11 posted on 12/09/2012 2:27:12 PM PST by berdie
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To: livius

I thought the bike gangs dealt mostly in meth. You don’t get very far riding down the road with a bale of marijuana strapped to the sissy bar of your chopper.


12 posted on 12/09/2012 2:29:04 PM PST by tacticalogic ("Oh, bother!" said Pooh, as he chambered his last round.)
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To: tacticalogic

They just had some biker gang killings up in Oregon or maybe lower Washington State over the pot “plantations.”

The biker gangs are very big into pot. I lived in Northern California for some years and everybody knew not to go out into the woods because they had their plantations not only guarded by human beings and dogs, but staked out with mantraps. Even the police and sheriffs avoided these areas (after a number of them had been killed).

The gangs are into meth or whatever drug is popular at a given moment, but their basic income is marijuana.

However that still doesn’t answer my question of whether the US government is including the biker gangs in its stimulus program by making marijuana the equivalent of, say, wheat or corn.


13 posted on 12/09/2012 2:54:00 PM PST by livius
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To: livius
However that still doesn’t answer my question of whether the US government is including the biker gangs in its stimulus program by making marijuana the equivalent of, say, wheat or corn.

The 'substantial effects doctrine' of the Commerce Clause started with Roscoe Filburn and his 11 acres of wheat. They already make the same claim of constitutional authority to regulate both.

14 posted on 12/09/2012 3:00:42 PM PST by tacticalogic ("Oh, bother!" said Pooh, as he chambered his last round.)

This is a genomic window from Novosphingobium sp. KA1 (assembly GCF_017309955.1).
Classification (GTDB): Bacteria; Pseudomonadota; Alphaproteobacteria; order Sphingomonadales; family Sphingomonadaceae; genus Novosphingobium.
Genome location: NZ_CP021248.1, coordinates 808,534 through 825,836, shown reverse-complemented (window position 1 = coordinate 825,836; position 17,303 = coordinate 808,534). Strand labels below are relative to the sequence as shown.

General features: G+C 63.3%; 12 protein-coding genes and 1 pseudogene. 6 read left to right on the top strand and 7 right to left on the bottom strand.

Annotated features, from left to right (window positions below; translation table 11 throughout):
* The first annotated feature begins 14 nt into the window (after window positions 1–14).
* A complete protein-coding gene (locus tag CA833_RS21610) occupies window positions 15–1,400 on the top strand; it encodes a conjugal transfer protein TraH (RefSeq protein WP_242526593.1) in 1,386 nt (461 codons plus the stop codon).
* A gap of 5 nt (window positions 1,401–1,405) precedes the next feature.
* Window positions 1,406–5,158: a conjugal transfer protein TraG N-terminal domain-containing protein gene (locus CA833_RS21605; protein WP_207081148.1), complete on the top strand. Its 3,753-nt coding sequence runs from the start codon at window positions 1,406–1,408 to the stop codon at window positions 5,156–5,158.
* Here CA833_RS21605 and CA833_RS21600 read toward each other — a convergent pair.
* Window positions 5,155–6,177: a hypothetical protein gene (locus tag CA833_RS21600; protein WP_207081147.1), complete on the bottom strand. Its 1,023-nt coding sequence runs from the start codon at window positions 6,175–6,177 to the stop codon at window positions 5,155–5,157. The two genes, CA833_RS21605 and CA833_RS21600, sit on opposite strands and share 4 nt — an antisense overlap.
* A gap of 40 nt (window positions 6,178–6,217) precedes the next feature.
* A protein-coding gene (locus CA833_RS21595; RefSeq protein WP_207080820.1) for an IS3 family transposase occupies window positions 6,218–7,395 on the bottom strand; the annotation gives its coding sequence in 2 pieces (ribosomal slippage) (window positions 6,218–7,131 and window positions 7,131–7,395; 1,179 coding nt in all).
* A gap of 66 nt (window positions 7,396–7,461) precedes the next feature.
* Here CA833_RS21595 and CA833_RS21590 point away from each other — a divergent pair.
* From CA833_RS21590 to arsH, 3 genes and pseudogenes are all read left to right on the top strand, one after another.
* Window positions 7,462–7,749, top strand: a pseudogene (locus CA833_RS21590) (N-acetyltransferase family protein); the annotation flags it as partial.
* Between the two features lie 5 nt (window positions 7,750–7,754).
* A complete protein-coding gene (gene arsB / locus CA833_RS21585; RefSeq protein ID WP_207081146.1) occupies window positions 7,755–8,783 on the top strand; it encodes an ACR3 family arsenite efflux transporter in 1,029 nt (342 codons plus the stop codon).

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To: tacticalogic

Yes, the Feds do have the authority, and the legalization of marijuana is all about collecting more taxes and getting more kickbacks for the Feds. The reason it’s being legalized is not because of vast popular demand or need, sinc most people don’t smoke dope, but because the Federal Government is looking for another revenue stream and this could be a pretty lucrative one.

However, there will still be problems. Marijuana is not a long-term (thousands of years) established intoxicating substance the way alcohol was at the time of Prohibition.

It’s used mostly by well-off urban whites and blacks, poor urban blacks and Hispanics and rural poor whites and is a relatively recent introduction. So there may be less overall support, but at the same time, the group producing it may be even more aggressive, and I can’t believe they’re going to want to pay taxes on it or that their users will want to pay taxes either. So while the pot-heads are clapping their hands, I think we’re about to see the Revenooers redux.